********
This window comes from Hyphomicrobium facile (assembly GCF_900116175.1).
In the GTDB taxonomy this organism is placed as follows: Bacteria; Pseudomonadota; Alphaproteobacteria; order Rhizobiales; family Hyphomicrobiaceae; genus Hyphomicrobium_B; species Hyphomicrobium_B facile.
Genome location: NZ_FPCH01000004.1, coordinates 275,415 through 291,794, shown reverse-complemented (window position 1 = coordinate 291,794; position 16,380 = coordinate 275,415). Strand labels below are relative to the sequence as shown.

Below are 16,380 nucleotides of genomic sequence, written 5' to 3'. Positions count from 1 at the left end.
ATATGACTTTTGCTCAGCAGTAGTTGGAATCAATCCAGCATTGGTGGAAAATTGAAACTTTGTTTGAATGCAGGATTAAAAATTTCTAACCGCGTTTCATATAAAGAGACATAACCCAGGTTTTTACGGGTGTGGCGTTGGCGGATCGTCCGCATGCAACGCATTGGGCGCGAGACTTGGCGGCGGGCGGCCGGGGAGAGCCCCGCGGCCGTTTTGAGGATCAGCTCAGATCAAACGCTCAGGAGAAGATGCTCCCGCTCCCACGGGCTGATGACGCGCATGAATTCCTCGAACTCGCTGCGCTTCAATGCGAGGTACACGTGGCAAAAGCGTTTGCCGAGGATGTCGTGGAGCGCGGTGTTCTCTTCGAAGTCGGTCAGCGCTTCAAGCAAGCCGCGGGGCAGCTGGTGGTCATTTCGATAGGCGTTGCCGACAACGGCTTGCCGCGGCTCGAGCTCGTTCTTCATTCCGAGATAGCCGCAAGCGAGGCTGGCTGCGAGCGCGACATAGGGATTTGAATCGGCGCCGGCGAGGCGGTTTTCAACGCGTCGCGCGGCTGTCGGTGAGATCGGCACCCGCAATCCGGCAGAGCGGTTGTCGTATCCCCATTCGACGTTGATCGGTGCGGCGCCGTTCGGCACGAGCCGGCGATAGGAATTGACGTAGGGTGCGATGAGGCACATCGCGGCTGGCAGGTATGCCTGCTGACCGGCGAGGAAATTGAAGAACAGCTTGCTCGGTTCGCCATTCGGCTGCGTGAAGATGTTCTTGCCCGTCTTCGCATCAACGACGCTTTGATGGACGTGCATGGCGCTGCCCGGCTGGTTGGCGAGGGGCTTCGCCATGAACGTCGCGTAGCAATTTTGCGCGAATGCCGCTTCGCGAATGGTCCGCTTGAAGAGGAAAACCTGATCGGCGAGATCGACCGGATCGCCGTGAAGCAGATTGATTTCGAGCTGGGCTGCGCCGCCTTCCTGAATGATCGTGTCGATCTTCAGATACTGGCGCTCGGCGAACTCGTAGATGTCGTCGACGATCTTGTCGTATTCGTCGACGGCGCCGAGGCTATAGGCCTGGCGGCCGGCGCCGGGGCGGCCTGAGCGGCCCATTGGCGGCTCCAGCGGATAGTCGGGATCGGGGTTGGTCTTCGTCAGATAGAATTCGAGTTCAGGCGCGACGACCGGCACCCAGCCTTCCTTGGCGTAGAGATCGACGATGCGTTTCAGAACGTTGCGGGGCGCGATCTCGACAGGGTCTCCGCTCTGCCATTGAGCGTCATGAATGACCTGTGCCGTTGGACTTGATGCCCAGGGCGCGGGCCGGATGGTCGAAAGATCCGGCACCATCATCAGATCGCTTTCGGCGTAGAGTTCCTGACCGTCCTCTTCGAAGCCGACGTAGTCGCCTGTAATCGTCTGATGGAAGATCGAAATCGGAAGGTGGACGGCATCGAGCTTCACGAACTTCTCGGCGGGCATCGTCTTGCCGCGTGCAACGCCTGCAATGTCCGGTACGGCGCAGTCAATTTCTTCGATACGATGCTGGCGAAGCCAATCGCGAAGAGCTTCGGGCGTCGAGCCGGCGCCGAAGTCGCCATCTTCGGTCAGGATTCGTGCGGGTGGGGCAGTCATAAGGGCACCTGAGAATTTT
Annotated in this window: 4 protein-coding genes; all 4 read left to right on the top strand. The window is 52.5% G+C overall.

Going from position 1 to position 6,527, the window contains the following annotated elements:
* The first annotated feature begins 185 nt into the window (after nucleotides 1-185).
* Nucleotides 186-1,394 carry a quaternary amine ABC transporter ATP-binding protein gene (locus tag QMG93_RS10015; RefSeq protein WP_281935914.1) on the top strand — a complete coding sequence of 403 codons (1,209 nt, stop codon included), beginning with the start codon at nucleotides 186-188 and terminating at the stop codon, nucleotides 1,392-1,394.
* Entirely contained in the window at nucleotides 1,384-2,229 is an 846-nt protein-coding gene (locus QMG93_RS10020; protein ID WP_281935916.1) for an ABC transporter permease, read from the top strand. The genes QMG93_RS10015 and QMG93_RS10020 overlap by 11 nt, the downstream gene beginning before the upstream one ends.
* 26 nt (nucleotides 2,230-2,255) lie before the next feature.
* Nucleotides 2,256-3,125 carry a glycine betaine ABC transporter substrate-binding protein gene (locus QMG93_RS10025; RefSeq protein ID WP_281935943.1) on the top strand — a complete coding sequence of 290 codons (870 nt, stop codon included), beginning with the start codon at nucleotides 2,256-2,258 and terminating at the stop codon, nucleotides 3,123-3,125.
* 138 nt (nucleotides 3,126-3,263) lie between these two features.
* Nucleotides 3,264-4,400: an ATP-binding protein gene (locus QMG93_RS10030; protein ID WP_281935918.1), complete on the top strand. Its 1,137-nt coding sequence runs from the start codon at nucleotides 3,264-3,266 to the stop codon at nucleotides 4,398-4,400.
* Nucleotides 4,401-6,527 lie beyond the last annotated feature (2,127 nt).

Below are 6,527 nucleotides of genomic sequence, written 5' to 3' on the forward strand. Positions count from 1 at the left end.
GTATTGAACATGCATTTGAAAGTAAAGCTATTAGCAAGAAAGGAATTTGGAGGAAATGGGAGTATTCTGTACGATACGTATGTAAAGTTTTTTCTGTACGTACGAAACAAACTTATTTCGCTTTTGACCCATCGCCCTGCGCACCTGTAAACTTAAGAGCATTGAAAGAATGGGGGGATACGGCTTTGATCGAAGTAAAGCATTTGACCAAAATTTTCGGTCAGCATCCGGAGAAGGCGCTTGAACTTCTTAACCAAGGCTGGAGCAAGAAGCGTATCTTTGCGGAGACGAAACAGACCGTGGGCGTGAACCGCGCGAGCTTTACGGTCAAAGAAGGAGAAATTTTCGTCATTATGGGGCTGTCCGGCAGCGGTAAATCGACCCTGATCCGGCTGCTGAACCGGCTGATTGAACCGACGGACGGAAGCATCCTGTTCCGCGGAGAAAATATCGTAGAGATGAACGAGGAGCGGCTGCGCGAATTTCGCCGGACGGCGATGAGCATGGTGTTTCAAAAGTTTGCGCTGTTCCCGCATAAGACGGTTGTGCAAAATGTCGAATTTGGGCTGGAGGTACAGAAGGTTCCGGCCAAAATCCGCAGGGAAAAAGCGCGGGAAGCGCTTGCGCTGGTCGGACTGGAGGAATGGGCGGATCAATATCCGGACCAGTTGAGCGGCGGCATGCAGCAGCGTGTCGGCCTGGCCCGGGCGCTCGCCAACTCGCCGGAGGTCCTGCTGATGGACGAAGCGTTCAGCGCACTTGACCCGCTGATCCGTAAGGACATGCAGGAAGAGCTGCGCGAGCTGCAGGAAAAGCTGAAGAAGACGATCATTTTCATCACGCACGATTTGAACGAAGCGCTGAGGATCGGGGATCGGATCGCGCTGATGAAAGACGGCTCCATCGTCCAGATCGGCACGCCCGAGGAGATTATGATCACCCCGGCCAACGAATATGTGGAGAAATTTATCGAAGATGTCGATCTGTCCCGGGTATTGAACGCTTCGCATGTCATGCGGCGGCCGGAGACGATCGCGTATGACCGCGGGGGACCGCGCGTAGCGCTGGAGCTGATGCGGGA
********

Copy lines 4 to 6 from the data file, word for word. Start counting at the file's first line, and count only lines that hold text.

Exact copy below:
Below are 16,380 nucleotides of genomic sequence, written 5' to 3'. Positions count from 1 at the left end.
ATATGACTTTTGCTCAGCAGTAGTTGGAATCAATCCAGCATTGGTGGAAAATTGAAACTTTGTTTGAATGCAGGATTAAAAATTTCTAACCGCGTTTCATATAAAGAGACATAACCCAGGTTTTTACGGGTGTGGCGTTGGCGGATCGTCCGCATGCAACGCATTGGGCGCGAGACTTGGCGGCGGGCGGCCGGGGAGAGCCCCGCGGCCGTTTTGAGGATCAGCTCAGATCAAACGCTCAGGAGAAGATGCTCCCGCTCCCACGGGCTGATGACGCGCATGAATTCCTCGAACTCGCTGCGCTTCAATGCGAGGTACACGTGGCAAAAGCGTTTGCCGAGGATGTCGTGGAGCGCGGTGTTCTCTTCGAAGTCGGTCAGCGCTTCAAGCAAGCCGCGGGGCAGCTGGTGGTCATTTCGATAGGCGTTGCCGACAACGGCTTGCCGCGGCTCGAGCTCGTTCTTCATTCCGAGATAGCCGCAAGCGAGGCTGGCTGCGAGCGCGACATAGGGATTTGAATCGGCGCCGGCGAGGCGGTTTTCAACGCGTCGCGCGGCTGTCGGTGAGATCGGCACCCGCAATCCGGCAGAGCGGTTGTCGTATCCCCATTCGACGTTGATCGGTGCGGCGCCGTTCGGCACGAGCCGGCGATAGGAATTGACGTAGGGTGCGATGAGGCACATCGCGGCTGGCAGGTATGCCTGCTGACCGGCGAGGAAATTGAAGAACAGCTTGCTCGGTTCGCCATTCGGCTGCGTGAAGATGTTCTTGCCCGTCTTCGCATCAACGACGCTTTGATGGACGTGCATGGCGCTGCCCGGCTGGTTGGCGAGGGGCTTCGCCATGAACGTCGCGTAGCAATTTTGCGCGAATGCCGCTTCGCGAATGGTCCGCTTGAAGAGGAAAACCTGATCGGCGAGATCGACCGGATCGCCGTGAAGCAGATTGATTTCGAGCTGGGCTGCGCCGCCTTCCTGAATGATCGTGTCGATCTTCAGATACTGGCGCTCGGCGAACTCGTAGATGTCGTCGACGATCTTGTCGTATTCGTCGACGGCGCCGAGGCTATAGGCCTGGCGGCCGGCGCCGGGGCGGCCTGAGCGGCCCATTGGCGGCTCCAGCGGATAGTCGGGATCGGGGTTGGTCTTCGTCAGATAGAATTCGAGTTCAGGCGCGACGACCGGCACCCAGCCTTCCTTGGCGTAGAGATCGACGATGCGTTTCAGAACGTTGCGGGGCGCGATCTCGACAGGGTCTCCGCTCTGCCATTGAGCGTCATGAATGACCTGTGCCGTTGGACTTGATGCCCAGGGCGCGGGCCGGATGGTCGAAAGATCCGGCACCATCATCAGATCGCTTTCGGCGTAGAGTTCCTGACCGTCCTCTTCGAAGCCGACGTAGTCGCCTGTAATCGTCTGATGGAAGATCGAAATCGGAAGGTGGACGGCATCGAGCTTCACGAACTTCTCGGCGGGCATCGTCTTGCCGCGTGCAACGCCTGCAATGTCCGGTACGGCGCAGTCAATTTCTTCGATACGATGCTGGCGAAGCCAATCGCGAAGAGCTTCGGGCGTCGAGCCGGCGCCGAAGTCGCCATCTTCGGTCAGGATTCGTGCGGGTGGGGCAGTCATAAGGGCACCTGAGAATTTT
Annotated in this window: 4 protein-coding genes; all 4 read left to right on the top strand. The window is 52.5% G+C overall.